There’s always been a great struggle in the church to get the congregation to read more often. There’s a need for them to open their Bibles more often than just Sunday morning when the Pastor gives his text. The desire is that the pew not only quotes Bible verses, but also studies their Bibles. Yes, we all need to study The Word. But what about supplemental reading that could be beneficial to the congregation? Not just a book full of motivational quotes and inspirational sayings, but books of Christian substance that can draw the believer into a closer relationship with God, and closer to the true call of Christians: Make Disciples!

Something that we as preachers often fall into is building our own libraries, but neglecting to help the pew build theirs. It is vastly important that preachers be well read because there is a lot of great scholarly writing available to us that wasn’t available to preachers in years past. However, what we must remember in our search for higher learning is that we can’t forget about the people we serve and the fact that they need something to read that isn’t necessarily as thorough as what we’re called to read, but just as important to their discipleship and their development.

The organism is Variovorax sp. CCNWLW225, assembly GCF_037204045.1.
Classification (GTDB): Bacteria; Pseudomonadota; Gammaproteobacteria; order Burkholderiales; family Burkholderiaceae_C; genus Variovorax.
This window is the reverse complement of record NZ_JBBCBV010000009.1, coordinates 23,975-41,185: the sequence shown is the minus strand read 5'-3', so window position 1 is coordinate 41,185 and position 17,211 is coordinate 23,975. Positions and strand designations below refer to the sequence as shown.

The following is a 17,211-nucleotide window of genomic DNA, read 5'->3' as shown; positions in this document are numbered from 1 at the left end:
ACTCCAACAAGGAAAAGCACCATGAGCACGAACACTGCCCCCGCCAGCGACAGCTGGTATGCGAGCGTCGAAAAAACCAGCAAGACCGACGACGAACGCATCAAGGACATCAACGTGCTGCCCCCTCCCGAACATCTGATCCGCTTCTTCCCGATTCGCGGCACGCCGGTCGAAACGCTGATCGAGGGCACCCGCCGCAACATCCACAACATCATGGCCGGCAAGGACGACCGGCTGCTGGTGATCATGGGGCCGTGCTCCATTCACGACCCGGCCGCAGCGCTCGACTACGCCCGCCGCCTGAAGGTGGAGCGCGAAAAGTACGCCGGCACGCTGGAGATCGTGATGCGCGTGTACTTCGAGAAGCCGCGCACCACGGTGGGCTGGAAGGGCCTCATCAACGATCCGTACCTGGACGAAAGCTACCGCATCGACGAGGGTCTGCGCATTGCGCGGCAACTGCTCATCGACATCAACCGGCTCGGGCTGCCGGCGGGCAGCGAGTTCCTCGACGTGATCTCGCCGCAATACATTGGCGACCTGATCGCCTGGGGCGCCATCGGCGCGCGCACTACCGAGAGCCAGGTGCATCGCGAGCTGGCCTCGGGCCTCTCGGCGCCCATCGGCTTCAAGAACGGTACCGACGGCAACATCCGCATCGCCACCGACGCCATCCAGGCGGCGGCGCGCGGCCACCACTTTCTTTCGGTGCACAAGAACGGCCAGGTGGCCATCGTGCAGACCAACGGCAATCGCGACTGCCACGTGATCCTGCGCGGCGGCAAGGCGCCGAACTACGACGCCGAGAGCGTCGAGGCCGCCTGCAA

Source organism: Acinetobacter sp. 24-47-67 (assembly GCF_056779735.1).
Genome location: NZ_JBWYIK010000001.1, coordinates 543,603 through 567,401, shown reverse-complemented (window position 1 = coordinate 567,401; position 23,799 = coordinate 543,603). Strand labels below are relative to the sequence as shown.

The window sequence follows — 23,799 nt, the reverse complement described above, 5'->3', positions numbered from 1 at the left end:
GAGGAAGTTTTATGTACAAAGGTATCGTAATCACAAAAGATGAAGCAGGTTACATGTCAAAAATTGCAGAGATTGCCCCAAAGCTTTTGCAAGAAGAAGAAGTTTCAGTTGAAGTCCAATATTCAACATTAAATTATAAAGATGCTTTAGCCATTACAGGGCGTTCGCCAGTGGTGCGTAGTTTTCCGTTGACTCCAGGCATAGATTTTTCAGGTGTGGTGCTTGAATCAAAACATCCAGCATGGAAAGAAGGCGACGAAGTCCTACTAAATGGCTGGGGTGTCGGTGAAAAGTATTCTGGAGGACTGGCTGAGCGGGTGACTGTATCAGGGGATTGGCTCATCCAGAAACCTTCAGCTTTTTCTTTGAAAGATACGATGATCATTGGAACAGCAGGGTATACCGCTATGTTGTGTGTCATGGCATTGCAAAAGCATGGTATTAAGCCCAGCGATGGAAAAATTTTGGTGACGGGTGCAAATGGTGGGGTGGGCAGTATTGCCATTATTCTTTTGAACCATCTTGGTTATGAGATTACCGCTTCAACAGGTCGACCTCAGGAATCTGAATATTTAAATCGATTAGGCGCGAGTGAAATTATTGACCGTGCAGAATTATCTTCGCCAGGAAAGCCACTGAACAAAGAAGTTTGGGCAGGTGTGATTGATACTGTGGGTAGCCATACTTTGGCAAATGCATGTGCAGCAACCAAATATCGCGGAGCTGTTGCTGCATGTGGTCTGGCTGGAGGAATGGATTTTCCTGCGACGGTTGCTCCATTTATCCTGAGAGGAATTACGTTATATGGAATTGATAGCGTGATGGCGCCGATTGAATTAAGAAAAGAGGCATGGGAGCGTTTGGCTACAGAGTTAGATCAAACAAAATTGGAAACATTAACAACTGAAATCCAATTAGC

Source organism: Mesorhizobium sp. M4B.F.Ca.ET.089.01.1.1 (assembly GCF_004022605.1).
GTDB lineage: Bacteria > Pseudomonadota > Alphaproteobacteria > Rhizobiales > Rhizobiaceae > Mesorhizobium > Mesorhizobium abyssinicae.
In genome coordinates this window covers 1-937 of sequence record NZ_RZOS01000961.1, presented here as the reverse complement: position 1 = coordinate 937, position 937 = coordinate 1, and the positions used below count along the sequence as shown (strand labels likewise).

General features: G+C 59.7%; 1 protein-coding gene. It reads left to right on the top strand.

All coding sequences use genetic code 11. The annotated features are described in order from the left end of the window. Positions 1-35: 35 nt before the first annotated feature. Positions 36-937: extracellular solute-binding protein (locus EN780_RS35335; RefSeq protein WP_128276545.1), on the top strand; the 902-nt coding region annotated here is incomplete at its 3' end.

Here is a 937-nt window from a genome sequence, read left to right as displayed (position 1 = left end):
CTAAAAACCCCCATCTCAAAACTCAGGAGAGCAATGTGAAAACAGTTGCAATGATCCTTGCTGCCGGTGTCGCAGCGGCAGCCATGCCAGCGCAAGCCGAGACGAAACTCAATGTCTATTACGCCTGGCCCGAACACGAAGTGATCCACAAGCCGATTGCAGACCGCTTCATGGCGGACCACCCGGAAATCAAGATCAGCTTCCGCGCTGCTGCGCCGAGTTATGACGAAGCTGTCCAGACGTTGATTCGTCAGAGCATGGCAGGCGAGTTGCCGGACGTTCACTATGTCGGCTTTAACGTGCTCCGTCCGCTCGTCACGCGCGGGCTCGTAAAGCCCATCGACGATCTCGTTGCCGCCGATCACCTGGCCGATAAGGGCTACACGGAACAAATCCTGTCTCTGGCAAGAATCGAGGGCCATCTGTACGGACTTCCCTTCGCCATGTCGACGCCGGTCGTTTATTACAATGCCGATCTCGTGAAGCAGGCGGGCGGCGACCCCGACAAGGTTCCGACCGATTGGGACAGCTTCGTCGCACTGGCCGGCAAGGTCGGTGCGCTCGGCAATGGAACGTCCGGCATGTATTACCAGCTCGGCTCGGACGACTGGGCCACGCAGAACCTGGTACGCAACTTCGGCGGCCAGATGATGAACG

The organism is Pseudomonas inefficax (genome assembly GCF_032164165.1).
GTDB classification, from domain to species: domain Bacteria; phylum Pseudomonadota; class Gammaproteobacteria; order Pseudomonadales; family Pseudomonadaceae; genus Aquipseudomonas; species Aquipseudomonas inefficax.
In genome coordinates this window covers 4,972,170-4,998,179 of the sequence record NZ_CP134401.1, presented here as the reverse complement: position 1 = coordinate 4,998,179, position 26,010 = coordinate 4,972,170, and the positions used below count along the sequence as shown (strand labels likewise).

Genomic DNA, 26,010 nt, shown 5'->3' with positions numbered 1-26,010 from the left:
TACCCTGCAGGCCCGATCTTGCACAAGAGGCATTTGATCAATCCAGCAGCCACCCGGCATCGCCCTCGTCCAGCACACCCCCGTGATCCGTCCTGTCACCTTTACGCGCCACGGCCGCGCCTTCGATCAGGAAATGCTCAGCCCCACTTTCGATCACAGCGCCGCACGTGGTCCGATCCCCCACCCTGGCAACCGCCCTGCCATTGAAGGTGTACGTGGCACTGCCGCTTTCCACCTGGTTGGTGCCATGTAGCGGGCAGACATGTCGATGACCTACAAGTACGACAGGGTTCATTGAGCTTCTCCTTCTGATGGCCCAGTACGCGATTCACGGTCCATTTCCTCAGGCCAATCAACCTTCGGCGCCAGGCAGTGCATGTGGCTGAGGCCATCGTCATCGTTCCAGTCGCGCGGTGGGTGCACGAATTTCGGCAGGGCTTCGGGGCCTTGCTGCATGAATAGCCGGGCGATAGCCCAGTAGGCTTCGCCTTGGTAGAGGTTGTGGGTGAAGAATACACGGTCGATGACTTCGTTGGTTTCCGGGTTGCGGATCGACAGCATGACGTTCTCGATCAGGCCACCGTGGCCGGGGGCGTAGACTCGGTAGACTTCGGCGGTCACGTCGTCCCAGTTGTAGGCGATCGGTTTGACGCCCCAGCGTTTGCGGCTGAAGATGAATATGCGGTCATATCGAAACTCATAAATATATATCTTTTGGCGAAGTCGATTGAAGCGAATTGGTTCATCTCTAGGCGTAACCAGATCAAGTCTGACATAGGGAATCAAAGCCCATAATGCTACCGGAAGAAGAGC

What we as preachers are often doing when we’re reading is trying to sharpen our skills so that we may rightly divide The Word in a way that the congregation can receive from us. We’re trying to polish our sermons so that there may be some understanding on Sunday mornings. But there is a time where the pew will need more than sermon notes. They’ll need more than our three points and a close. The pew needs to read too.

When I began using my gift of writing exclusively for ministry, I thought my books would be popular amongst my preached brethren, but I soon found that such wasn’t the case. God revealed to me why that is. It wasn’t about any jealousy or animosity or anything like that, because there are some in the ministry that have purchased much of my work. It was about the fact that God didn’t call me to write to other preachers. He called me to help the pew. What I write is redundant to a knowledgeable preacher. It doesn’t appeal to them. However, the pew responds in a much different way. The pew receives it in a way that preachers wouldn’t necessarily. And that was God’s plan.